My mother was taken ill this week so I found myself spending the latter part of my week in Sweden. Luckily all went as well as possible given the circumstances and there are certainly worse places than Sweden to be in during September. I try to go and visit Rommehed when I am in my hometown. Rommehed was once the training ground of the Dal regiment that existed between 1621 to 2000. During the Great Northern War the regiment was involved in many of the famous battles, including the victories at Narva (1700), Düna (1701), Klissow (1702), Holowczyn (1708), Malatitze (1708) and Gadebusch (1712). In our Towards Moscow Trilogy (TMT) the Dal regiment will be present at our Gorki/Horki “what if battle” as well as the disastrous battle at Poltava (1709). Today the site is one of two sites of the dal regiments museum and is occasionally open during the Summer Months (not when I visited this time) and there is also a very brave stone soldier guarding the premises.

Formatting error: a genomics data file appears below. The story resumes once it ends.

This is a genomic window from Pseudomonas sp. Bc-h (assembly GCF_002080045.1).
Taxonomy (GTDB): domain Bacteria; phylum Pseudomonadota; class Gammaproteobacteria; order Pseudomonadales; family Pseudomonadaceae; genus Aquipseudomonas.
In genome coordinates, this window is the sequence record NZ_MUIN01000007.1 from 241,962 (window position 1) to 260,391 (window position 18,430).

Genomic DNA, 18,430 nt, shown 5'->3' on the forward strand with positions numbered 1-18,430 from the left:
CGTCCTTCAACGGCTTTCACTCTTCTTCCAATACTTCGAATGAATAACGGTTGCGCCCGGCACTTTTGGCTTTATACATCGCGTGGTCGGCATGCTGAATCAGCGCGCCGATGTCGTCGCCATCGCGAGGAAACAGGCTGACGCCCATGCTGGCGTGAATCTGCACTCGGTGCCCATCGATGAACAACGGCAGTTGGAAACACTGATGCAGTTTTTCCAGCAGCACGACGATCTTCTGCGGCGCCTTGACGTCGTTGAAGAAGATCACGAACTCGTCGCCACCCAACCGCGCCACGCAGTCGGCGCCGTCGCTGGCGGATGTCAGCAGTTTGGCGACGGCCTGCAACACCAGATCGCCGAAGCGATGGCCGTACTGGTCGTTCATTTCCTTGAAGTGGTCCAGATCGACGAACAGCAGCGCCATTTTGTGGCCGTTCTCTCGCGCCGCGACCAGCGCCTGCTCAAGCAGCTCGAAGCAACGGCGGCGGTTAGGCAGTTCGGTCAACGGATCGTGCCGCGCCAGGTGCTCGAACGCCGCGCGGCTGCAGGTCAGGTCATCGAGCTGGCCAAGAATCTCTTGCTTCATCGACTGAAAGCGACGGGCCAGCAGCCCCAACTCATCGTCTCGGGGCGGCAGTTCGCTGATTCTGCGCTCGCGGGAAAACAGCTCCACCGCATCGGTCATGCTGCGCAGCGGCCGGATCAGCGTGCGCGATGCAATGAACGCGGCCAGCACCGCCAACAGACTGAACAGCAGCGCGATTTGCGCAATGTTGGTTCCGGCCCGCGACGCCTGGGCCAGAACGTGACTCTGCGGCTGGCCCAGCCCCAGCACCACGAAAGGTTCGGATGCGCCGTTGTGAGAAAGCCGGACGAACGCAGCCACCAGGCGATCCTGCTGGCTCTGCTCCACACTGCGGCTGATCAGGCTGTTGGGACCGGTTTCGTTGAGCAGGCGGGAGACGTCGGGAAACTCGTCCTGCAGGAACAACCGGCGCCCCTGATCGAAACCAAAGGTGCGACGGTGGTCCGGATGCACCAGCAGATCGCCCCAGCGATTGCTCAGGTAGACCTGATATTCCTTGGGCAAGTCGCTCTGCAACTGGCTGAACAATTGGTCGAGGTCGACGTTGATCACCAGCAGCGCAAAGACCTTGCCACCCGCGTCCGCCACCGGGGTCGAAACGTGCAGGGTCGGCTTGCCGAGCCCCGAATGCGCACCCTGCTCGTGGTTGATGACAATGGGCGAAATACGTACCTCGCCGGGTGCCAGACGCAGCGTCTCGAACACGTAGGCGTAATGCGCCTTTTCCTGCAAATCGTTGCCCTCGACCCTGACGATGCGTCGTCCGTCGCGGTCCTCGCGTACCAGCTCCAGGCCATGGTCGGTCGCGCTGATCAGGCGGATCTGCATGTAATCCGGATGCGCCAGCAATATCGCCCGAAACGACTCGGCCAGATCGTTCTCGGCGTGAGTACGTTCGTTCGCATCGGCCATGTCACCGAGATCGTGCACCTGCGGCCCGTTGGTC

Therefore no major progress on any of my diversions and this is therefore a short update.
In a recent Meeples and Miniatures podcast the hosts discussed the mileage in doing Snake rail fencing in spaghetti. I used spaghetti for the bridges I did for my Saga in 6mm project. Armed with a little bit of very thin spaghetti – capellini (no. 2) and some superglue – I made a small section. I will show the build process in some more detail when I do the “real” fences later. I am very pleased with the result.
Support List Options
In addition I managed to get most of the markers and support options for Sharp Practice “modelled” by pimping some Baccus and Perfect Six carts (water, ammunition and engineering) and Perfect Six barricades. I also made some markers for artillery ammunition and out of ammo markers (illogically represented by an ammunition crate) 0 these, again, are from Perfect Six. I have included some pictures in the slide show below. I hope to be able to show them painted in a not too distant future.